Kibuka is a delicious Japanese restaurant in the Gràcia area, and actually one of the best Japanese restaurants I’ve been to in Barcelona. It’s not exactly what you’d call “local food”, but we wanted to include it here because it offers a very interesting cultural mix, with influences from Japan, tropical touches and elements of the Mediterranean diet, too.
Kibuka is a mini-chain of two restaurants, both of which are located in Gràcia – one at c/Goya 9 and the other at c/Verdi 64. If you go to Kibuka, you can forget about wok-style “all you can eat” buffet restaurants, with production-chain style service. I subscribe to the mentality that good Japanese food comes at a price, and Kibuka, without being particularly cheap, isn’t wildly expensive either, given the quality of the food it offers.
Kibuka offers an extensive menu for lovers of sushi and Japanese food in general, and you’ll find a new delicacy with eat visit. The menu has lots of different options and mixes of tastes that I haven’t seen in any other Japanese restaurant in Barcelona (and I’ve visited quite a few!).
Kibuka is, more than anything, a restaurant of creative cuisine and fusion. The main cornerstone of the menu is formed by all kinds of sushi: maki, uramaki, fotomaki, nigiri… Despite including other Japanese delicacies, you’ll mainly go to Kibuka to eat sushi, and to eat it well.
Sushi of all shapes and colours in Gràcia
Kibuka’s dishes are all prepared with fresh ingredients, are great quality and have an original touch to them. We tried many different types, but would like to highlight the following for their exotic elements: the Thai Uramaki (covered in a crunchy batter, filled with prawns, spinach and courgette and dressed with a spicy green curry sauce); the Greek Uramaki (covered with avocado and pistachio, filled with salmon tempura, sun-dried tomato and tsatsiki – yoghurt, cucumber, mint and garlic sauce); the Italian Uramaki (covered with salmon, avocado and basil-infused oil) and the Basil Uramaki (salmon, tomato, cream cheese and basil). All were absolutely delicious and offered a genuinely sensational mix of intense flavours and textures. We also tried the gyozas (dumplings filled with pork and sesame sauce) and the kakiage (vegetables in tempura with kakiage sauce).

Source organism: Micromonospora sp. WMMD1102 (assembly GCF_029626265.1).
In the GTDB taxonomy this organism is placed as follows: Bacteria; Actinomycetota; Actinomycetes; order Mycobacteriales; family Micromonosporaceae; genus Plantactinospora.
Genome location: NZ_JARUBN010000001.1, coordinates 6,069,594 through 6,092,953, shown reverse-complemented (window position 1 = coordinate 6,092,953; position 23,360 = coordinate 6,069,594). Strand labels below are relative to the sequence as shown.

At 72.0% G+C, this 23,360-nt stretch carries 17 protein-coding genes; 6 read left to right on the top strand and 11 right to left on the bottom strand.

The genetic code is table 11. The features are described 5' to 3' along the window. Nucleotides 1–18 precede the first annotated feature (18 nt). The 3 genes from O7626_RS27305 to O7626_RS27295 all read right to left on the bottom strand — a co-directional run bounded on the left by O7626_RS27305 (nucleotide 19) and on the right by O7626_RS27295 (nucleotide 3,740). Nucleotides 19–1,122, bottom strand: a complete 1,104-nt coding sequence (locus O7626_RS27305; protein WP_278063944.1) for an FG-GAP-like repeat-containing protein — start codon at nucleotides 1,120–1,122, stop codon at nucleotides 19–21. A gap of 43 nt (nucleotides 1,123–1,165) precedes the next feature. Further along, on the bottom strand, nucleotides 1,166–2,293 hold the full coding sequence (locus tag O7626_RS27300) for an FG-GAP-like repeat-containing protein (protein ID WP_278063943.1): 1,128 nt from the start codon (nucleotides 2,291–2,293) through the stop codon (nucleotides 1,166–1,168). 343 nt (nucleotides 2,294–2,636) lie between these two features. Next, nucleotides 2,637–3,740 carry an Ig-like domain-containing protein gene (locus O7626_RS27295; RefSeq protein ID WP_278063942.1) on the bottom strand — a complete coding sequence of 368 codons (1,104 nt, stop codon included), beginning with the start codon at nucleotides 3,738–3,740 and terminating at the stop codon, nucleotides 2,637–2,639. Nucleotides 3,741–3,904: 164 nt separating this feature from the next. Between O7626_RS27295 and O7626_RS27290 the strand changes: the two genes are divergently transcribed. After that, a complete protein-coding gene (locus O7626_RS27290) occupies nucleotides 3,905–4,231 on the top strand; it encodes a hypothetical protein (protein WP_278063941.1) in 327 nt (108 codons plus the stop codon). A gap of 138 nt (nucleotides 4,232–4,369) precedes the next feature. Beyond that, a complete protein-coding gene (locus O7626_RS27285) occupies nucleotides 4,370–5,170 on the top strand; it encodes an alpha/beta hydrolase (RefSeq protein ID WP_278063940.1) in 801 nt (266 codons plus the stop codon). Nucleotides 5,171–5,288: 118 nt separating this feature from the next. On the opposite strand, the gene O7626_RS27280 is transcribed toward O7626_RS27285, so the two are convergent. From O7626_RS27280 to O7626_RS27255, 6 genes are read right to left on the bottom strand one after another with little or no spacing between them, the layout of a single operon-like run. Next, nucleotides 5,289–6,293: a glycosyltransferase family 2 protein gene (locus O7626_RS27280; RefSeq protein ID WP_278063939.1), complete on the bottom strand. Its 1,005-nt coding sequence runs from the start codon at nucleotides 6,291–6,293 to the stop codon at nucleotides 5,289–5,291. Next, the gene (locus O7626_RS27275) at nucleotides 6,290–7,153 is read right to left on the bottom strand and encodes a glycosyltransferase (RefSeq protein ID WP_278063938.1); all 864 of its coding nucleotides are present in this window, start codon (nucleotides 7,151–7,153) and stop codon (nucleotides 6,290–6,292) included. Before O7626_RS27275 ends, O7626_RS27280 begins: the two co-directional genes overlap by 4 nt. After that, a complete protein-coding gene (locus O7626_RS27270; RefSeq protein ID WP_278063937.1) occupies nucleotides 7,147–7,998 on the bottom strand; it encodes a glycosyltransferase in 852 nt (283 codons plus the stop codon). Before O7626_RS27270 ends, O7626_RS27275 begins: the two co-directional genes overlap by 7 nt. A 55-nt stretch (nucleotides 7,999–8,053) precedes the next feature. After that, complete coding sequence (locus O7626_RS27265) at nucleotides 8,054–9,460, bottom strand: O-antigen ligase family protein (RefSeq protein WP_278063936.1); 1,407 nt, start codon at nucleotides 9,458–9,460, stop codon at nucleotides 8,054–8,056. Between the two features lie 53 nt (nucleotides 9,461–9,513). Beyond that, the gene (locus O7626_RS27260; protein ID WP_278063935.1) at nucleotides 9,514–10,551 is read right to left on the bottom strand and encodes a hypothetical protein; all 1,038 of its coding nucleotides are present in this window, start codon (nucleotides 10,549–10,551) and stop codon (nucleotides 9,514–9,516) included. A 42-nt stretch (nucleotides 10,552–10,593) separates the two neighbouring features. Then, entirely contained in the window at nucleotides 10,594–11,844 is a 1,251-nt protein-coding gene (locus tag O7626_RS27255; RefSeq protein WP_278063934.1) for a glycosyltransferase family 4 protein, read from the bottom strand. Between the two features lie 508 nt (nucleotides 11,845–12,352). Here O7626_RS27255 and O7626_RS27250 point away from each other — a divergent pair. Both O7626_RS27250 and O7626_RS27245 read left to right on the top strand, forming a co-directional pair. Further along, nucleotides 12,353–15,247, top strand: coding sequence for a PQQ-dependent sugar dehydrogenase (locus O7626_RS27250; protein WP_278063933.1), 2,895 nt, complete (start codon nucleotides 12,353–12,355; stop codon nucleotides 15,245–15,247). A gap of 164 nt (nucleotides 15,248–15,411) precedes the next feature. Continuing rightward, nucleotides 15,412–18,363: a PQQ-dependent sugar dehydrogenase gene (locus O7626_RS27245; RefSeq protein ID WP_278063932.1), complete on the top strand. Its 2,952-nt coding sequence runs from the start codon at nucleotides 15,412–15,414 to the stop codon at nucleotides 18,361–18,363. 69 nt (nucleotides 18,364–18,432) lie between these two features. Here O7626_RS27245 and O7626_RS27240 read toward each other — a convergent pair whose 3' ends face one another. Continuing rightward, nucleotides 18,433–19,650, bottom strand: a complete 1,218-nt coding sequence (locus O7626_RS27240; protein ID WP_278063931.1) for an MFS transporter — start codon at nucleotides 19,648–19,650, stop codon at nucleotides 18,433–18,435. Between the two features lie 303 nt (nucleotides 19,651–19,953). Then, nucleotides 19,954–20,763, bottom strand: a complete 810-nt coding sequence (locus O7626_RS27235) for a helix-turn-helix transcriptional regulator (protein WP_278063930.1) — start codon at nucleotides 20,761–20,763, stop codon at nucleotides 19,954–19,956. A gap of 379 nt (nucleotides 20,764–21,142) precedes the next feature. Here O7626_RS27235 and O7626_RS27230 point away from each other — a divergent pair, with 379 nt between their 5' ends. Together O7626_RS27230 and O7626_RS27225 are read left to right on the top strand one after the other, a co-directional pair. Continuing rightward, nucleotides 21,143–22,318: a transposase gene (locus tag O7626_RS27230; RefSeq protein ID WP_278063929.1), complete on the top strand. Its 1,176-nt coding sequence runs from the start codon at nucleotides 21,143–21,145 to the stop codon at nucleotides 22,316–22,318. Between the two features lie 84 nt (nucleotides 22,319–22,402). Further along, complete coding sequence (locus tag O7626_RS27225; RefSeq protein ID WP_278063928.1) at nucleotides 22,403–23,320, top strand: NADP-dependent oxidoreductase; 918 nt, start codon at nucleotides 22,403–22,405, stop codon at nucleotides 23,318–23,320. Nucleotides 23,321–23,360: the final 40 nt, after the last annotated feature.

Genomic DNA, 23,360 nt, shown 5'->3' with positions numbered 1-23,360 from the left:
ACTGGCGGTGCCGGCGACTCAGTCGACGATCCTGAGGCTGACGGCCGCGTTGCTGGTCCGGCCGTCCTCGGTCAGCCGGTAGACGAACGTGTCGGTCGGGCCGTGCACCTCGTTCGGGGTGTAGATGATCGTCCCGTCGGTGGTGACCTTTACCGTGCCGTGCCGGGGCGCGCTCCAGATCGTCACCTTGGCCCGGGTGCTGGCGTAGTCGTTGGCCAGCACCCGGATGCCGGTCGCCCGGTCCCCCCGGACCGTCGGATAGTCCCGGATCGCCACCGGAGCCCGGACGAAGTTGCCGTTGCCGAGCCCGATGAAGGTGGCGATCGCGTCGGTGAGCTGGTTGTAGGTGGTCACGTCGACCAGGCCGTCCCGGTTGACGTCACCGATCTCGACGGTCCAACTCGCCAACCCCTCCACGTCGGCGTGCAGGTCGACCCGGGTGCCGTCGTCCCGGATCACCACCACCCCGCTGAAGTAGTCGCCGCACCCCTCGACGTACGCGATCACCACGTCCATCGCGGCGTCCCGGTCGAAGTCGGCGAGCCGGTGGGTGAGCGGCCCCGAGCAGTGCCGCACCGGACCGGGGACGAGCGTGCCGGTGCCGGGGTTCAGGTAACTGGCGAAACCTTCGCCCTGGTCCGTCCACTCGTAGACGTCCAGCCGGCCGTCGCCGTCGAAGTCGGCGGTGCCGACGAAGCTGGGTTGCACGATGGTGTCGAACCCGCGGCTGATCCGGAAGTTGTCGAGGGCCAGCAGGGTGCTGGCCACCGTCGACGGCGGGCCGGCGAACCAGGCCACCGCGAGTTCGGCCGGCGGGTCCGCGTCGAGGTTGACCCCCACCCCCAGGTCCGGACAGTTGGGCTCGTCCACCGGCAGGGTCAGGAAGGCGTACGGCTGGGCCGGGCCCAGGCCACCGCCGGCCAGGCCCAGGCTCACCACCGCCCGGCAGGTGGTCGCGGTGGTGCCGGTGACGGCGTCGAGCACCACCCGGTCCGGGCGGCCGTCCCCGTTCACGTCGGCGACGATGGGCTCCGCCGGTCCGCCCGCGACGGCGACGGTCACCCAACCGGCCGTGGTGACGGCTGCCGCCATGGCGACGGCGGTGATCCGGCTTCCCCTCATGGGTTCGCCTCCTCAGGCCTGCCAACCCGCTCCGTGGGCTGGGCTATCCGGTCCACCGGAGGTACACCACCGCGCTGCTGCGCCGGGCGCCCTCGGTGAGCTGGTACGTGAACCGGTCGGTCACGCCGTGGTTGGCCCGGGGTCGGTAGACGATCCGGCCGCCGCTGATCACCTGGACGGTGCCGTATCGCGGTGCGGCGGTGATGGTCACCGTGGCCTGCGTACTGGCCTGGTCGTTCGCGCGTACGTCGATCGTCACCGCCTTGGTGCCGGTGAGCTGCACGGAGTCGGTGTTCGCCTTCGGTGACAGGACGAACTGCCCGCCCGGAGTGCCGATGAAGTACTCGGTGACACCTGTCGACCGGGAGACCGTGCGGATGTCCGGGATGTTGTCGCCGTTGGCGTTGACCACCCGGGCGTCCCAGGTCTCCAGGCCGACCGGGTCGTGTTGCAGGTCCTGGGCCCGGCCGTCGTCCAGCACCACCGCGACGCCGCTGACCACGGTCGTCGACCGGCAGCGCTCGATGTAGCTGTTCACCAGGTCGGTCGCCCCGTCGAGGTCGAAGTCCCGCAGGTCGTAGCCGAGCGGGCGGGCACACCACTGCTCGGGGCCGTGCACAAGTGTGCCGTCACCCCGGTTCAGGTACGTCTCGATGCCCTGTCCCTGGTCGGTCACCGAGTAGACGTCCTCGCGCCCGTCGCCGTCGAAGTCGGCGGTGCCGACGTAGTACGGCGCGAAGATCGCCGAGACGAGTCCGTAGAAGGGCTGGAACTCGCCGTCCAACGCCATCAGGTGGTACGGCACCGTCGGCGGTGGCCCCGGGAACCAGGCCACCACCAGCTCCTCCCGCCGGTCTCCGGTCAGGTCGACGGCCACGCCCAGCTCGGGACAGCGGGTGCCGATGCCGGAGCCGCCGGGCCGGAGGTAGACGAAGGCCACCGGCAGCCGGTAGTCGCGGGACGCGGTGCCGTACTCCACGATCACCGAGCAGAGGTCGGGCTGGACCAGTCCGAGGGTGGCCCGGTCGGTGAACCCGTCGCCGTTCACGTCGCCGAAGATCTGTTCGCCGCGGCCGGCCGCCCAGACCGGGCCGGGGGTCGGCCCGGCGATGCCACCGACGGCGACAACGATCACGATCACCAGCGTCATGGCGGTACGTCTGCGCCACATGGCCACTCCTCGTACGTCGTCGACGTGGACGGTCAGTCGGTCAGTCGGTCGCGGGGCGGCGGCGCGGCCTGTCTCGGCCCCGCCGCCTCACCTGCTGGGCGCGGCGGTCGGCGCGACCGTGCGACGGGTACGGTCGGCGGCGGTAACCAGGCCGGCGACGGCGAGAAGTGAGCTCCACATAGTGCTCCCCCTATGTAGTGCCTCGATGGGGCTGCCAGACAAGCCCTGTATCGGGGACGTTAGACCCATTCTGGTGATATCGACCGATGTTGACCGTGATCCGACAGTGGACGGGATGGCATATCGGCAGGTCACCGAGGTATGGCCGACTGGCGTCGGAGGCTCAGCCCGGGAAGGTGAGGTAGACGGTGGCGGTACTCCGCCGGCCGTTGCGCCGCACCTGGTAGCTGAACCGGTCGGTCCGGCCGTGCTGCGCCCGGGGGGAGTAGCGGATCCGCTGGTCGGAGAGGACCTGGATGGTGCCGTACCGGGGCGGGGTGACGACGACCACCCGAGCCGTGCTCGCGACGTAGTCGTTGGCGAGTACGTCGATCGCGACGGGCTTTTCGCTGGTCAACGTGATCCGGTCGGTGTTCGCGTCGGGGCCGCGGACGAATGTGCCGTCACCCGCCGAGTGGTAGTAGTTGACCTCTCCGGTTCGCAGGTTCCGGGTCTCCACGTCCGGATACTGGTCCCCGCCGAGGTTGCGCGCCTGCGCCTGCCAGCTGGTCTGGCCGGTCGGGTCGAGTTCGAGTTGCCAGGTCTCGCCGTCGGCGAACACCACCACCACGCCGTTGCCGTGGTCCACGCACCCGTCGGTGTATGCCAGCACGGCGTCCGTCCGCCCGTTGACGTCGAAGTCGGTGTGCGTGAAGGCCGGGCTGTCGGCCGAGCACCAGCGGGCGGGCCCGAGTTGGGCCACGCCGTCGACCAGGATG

The service at Kibuka is highly attentive, despite the fact that waiters are often incredibly busy with the large numbers of clients. Despite the fact that Kibuka is nearly always packed, it’s fairly efficient and you won’t be kept waiting an excessive amount of time for your food. Furthermore, the atmosphere is pleasant and you can find people of all ages here.
Kibuka’s earned its name and fame in the local area via its own merits, which should also be appreciated. Its quality food and modern atmosphere have meant that both restaurants have become victims of their own success to a degree, so don’t come here if you’re expecting somewhere exclusive and adventurous.
Both restaurants offer large, well-decorated spaces, although they are a Little noisy for my taste. The restaurant is often quite full, and the acoustics a little complicated. Besides, tables are quite close together and there’s not much privacy, so it’s not the most romantic place ever if you want to go with your partner. The ideal option: go with friends – it’s always a safe bet.
The other main disadvantage of the Kibuka in c/Goya is that you can’t book here, so it gets full pretty quickly and you almost always have to wait. Because of this, it’s worth going early or being prepared to wait for a while before sitting down (20-30 minutes minimum depending on the day and time). On the other hand, the Kibuka in c/Verdi does take reservations, so on some occasions it can be worth coming here just to be sure.
Kibuka’s a great option if you’d like to try Barcelona’s own take on Japanese good, or if you’re in Gràcia with friends and you don’t mind splashing out a little in order to try some really good quality sushi. You’ll find a great variety of sushi here, an original menu, an incredible mix of flavours and a modern atmosphere.
The truth is: I’d go every week if it weren’t for the fact that I hate queueing up for my food and if it weren’t so bad for my wallet.
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